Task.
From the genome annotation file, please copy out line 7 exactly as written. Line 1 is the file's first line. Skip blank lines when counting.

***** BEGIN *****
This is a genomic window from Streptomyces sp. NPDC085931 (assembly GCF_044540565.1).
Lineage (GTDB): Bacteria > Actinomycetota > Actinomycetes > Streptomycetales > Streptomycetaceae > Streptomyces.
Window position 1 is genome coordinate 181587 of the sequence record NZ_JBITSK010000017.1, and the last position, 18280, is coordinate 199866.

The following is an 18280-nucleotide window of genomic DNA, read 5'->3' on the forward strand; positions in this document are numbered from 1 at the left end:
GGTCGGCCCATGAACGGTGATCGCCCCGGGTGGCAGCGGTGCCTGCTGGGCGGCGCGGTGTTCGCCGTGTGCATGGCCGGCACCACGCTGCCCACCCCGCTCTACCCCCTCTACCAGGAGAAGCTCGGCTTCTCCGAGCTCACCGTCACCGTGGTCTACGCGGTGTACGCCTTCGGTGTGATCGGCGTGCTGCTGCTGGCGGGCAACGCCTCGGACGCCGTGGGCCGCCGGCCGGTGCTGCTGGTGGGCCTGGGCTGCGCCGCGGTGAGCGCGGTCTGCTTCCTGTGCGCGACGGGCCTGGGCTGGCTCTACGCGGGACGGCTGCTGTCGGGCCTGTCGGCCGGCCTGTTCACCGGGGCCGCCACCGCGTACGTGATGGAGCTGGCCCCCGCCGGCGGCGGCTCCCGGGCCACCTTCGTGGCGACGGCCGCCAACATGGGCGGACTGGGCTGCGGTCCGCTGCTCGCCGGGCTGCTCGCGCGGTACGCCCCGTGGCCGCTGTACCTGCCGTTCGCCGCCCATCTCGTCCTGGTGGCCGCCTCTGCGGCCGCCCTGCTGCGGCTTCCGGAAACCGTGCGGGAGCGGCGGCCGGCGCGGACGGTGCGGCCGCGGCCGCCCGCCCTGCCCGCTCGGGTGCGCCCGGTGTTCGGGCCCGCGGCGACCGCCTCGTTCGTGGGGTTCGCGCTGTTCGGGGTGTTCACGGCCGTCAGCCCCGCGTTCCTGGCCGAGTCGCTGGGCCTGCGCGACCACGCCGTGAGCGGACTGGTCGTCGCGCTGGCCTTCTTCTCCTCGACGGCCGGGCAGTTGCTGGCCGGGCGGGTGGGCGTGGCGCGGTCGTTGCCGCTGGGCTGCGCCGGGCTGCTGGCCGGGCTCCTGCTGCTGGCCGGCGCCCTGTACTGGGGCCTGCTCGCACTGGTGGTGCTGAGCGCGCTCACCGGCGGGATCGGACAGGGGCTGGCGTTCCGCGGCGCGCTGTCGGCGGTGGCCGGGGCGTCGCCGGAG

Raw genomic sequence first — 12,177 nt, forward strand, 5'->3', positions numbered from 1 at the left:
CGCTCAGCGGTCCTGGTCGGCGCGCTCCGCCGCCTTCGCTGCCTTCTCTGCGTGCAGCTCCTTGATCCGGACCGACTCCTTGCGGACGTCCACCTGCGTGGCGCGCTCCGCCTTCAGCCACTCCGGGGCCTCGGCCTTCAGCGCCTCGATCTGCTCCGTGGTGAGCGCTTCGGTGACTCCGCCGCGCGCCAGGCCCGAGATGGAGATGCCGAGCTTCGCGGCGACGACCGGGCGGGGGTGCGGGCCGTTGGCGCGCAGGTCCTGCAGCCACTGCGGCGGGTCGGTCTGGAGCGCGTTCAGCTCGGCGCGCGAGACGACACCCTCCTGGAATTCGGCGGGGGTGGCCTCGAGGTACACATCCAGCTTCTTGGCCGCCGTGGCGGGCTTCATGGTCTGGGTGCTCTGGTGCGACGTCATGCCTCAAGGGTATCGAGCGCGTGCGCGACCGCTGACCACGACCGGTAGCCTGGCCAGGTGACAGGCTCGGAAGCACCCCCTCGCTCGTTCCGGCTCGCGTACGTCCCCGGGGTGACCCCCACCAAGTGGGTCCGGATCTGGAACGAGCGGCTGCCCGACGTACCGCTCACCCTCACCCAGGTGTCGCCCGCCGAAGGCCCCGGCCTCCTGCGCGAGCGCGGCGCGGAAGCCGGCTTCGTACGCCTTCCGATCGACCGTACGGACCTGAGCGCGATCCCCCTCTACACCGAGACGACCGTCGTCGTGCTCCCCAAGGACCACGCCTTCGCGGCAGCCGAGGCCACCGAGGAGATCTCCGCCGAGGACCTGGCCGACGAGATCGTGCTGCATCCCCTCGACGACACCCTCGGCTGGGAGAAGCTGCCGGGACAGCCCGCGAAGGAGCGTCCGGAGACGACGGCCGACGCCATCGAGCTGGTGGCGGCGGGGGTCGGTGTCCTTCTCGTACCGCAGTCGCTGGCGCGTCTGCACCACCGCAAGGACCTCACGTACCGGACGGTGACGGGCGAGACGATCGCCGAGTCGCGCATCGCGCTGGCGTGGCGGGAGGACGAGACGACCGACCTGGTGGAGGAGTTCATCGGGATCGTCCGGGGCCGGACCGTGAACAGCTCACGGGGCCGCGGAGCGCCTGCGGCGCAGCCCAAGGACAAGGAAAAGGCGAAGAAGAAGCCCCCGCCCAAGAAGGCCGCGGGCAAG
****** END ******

CGCTCAGCGGTCCTGGTCGGCGCGCTCCGCCGCCTTCGCTGCCTTCTCTGCGTGCAGCTCCTTGATCCGGACCGACTCCTTGCGGACGTCCACCTGCGTGGCGCGCTCCGCCTTCAGCCACTCCGGGGCCTCGGCCTTCAGCGCCTCGATCTGCTCCGTGGTGAGCGCTTCGGTGACTCCGCCGCGCGCCAGGCCCGAGATGGAGATGCCGAGCTTCGCGGCGACGACCGGGCGGGGGTGCGGGCCGTTGGCGCGCAGGTCCTGCAGCCACTGCGGCGGGTCGGTCTGGAGCGCGTTCAGCTCGGCGCGCGAGACGACACCCTCCTGGAATTCGGCGGGGGTGGCCTCGAGGTACACATCCAGCTTCTTGGCCGCCGTGGCGGGCTTCATGGTCTGGGTGCTCTGGTGCGACGTCATGCCTCAAGGGTATCGAGCGCGTGCGCGACCGCTGACCACGACCGGTAGCCTGGCCAGGTGACAGGCTCGGAAGCACCCCCTCGCTCGTTCCGGCTCGCGTACGTCCCCGGGGTGACCCCCACCAAGTGGGTCCGGATCTGGAACGAGCGGCTGCCCGACGTACCGCTCACCCTCACCCAGGTGTCGCCCGCCGAAGGCCCCGGCCTCCTGCGCGAGCGCGGCGCGGAAGCCGGCTTCGTACGCCTTCCGATCGACCGTACGGACCTGAGCGCGATCCCCCTCTACACCGAGACGACCGTCGTCGTGCTCCCCAAGGACCACGCCTTCGCGGCAGCCGAGGCCACCGAGGAGATCTCCGCCGAGGACCTGGCCGACGAGATCGTGCTGCATCCCCTCGACGACACCCTCGGCTGGGAGAAGCTGCCGGGACAGCCCGCGAAGGAGCGTCCGGAGACGACGGCCGACGCCATCGAGCTGGTGGCGGCGGGGGTCGGTGTCCTTCTCGTACCGCAGTCGCTGGCGCGTCTGCACCACCGCAAGGACCTCACGTACCGGACGGTGACGGGCGAGACGATCGCCGAGTCGCGCATCGCGCTGGCGTGGCGGGAGGACGAGACGACCGACCTGGTGGAGGAGTTCATCGGGATCGTCCGGGGCCGGACCGTGAACAGCTCACGGGGCCGCGGAGCGCCTGCGGCGCAGCCCAAGGACAAGGAAAAGGCGAAGAAGAAGCCCCCGCCCAAGAAGGCCGCGGGCAAG